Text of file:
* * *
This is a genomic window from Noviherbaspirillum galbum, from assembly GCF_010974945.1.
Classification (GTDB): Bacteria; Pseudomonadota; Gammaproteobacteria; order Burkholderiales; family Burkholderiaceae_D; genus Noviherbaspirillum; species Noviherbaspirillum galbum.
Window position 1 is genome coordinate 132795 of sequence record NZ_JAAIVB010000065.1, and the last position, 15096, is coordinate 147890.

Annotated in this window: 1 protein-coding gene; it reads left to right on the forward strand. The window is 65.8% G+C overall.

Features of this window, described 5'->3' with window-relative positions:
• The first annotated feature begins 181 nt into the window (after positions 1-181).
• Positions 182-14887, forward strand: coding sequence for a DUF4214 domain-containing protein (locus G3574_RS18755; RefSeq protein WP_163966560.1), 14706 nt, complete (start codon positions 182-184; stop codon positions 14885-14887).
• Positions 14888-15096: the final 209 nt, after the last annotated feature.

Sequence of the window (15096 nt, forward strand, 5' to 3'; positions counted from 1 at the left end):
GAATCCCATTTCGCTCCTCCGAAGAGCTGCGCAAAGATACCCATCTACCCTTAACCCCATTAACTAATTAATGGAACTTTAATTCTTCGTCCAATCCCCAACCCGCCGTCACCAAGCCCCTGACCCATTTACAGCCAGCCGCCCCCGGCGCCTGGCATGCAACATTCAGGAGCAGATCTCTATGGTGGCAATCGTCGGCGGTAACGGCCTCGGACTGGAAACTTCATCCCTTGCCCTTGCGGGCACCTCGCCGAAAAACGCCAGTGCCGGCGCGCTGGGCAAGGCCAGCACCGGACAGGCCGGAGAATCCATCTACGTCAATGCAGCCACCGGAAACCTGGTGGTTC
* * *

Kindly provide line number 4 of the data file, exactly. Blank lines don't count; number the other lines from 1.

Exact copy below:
Annotated in this window: 1 protein-coding gene; it reads left to right on the forward strand. The window is 65.8% G+C overall.